It was a Thursday evening and I was teaching a business English class in a large conference room. I was literally hopping on one foot to move around in front of the class. I had done my best to reassure my students that I was fine so they would chuckle nervously when I had to hop a particularly far distance. I finished the class just fine but when it was over I knew that I had to go to the hospital. ASAP.
I drove home and a couple friends brought me to the hospital. My foot was clearly infected at this point so I spent my ride on the back of my roommate’s motorbike listening to the story of the time that she had gone to the hospital for an infected wound. Apparently she had suffered an injury even grizzlier than mine on her arm. She left it alone (like I had been doing) for a week until one evening when she was teaching in a university it spontaneously discharged a large amount of puss and fluid in the middle of class. It was only then that she was brought to the hospital. When she got there her festering, scabby wounds were scrubbed spotless with a scrub brush soaked in Hydrogen Peroxide. There were tears.
My friends were pretty excited to see me suffer the same fate but alas my foot had not quite gotten that out of control. So while they watched YouTube videos on the doctors's computer while the doctor cleaned my foot, which was still quite painful. The doctor gave me a regiment of antibiotics and painkillers to be taken twice daily with meals. He told me to come back to the hospital in three days time so that they could check in on my foot again, which I really had intended to do… right up until I got the bill for his services. It was pretty steep. We had gone to the ‘white people’ hospital, which was known to be quite expensive. At one point the doctor actually said to me "This is your first time here? Good. Then you're still rich." And I just sat on the hospital bed thinking "Dammit." Next time I am just going to the normal Vietnamese hospital.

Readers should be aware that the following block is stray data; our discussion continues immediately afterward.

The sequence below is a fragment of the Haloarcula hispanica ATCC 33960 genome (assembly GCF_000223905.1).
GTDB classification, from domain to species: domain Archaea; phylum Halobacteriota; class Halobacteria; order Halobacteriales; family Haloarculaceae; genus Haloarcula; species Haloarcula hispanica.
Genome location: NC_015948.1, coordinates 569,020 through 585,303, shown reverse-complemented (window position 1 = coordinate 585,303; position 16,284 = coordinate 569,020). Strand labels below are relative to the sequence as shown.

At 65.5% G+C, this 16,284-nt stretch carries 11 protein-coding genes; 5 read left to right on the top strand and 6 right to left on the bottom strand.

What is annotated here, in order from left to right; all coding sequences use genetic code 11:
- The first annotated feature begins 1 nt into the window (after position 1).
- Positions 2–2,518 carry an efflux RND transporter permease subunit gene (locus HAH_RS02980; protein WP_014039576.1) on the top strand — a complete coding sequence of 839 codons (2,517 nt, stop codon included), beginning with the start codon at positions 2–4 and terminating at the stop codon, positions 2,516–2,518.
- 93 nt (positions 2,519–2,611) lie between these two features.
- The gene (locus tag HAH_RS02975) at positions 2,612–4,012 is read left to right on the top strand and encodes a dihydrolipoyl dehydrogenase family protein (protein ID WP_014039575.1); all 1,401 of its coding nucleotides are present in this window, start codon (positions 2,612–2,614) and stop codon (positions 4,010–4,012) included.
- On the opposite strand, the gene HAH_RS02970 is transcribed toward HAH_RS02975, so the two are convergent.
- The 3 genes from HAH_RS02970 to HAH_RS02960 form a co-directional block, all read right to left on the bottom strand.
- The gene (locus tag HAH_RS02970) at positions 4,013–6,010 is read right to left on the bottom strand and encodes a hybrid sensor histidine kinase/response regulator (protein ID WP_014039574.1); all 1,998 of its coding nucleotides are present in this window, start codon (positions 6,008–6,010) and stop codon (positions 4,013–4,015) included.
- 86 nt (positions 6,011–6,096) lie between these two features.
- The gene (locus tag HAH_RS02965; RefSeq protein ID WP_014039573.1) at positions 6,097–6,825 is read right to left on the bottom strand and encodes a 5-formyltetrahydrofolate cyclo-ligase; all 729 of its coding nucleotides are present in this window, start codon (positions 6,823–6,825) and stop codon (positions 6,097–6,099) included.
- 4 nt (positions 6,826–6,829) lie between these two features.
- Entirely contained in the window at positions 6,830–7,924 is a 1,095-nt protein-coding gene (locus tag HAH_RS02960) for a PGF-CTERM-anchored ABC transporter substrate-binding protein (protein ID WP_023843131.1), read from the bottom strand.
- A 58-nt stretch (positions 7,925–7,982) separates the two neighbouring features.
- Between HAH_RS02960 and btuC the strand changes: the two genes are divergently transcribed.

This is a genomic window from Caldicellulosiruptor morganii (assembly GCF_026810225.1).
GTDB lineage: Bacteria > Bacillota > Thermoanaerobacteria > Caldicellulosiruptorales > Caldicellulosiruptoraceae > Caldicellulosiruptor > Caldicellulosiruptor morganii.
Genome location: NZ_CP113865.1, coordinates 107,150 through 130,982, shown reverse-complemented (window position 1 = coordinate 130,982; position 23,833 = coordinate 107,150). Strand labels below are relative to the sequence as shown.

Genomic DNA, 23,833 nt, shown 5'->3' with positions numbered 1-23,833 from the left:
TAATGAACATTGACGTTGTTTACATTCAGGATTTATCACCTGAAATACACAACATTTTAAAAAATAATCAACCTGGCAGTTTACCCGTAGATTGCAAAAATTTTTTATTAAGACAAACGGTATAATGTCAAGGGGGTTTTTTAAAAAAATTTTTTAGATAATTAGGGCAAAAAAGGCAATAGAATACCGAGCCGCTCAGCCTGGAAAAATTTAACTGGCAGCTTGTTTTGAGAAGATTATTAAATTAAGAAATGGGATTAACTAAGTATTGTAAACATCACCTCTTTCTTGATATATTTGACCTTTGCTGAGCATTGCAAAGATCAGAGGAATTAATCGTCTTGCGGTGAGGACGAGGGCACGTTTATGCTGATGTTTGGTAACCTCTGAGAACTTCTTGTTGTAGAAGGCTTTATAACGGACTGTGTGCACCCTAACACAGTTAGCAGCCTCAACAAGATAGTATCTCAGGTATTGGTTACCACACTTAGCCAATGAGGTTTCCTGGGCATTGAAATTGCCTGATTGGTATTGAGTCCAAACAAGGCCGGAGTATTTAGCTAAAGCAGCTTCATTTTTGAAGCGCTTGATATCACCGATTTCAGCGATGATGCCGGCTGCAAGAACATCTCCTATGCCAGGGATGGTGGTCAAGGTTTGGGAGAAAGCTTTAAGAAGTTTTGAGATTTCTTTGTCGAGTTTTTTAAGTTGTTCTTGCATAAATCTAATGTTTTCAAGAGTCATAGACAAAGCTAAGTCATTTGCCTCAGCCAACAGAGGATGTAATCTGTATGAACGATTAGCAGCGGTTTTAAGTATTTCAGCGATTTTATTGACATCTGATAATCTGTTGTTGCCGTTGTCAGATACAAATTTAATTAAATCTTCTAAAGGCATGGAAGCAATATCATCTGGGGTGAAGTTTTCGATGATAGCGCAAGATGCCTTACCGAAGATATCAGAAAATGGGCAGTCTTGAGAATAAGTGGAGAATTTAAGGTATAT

I took a few days off of work but it took about to two weeks of rest before I was walking normally. And a boring two weeks they were. As I write this it is still too painful to wear shoes so I have been sporting my Red Sox flip-flops around town. #represent
I must say, despite the obvious challenges, inconveniences and expenses that were imposed on me by this accident, the experience overall was quite up-lifting. Even from my nuclear family and closest friends, I have never experienced a higher level of concern for my well being or received more unsolicited effort to help me in a time of need than I experienced in the days and weeks following this accident. And this is coming from the perspective of somebody who has had actual health problems in the past. This is such a better social standard than I have experienced in the U.S. Maybe I'll just never come home.
To my new peeps in Vietnam:
Apparently people actually read what I write sometimes and those people have asked me for more visuals. Those people will love my next post - it's a lil' montage of GoPro footage of the daily commute around Hanoi. I think it turned out to be pretty cool so hopefully y'all will agree. In the mean time, here are a few choice freeze-frames as a preview...